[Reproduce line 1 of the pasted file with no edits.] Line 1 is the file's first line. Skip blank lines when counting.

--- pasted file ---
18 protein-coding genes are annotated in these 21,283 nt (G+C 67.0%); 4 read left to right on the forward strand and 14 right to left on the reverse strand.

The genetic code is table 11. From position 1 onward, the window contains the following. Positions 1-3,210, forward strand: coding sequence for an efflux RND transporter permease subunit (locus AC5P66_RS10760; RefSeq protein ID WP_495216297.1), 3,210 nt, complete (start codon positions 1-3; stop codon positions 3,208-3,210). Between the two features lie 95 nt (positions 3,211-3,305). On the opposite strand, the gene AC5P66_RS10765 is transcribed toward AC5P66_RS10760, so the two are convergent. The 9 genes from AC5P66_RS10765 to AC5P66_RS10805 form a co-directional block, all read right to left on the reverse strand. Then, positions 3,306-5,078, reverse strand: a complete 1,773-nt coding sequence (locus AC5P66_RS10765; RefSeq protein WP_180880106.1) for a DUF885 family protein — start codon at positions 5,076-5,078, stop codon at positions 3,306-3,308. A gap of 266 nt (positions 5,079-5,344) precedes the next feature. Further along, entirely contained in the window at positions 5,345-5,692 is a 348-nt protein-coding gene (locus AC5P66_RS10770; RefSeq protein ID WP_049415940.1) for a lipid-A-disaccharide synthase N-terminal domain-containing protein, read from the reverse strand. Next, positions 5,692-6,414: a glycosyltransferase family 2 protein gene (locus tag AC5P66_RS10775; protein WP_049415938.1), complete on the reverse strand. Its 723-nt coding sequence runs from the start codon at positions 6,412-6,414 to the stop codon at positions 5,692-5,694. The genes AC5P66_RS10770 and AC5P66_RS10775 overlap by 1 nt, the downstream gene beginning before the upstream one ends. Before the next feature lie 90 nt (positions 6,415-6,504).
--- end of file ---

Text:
18 protein-coding genes are annotated in these 21,283 nt (G+C 67.0%); 4 read left to right on the forward strand and 14 right to left on the reverse strand.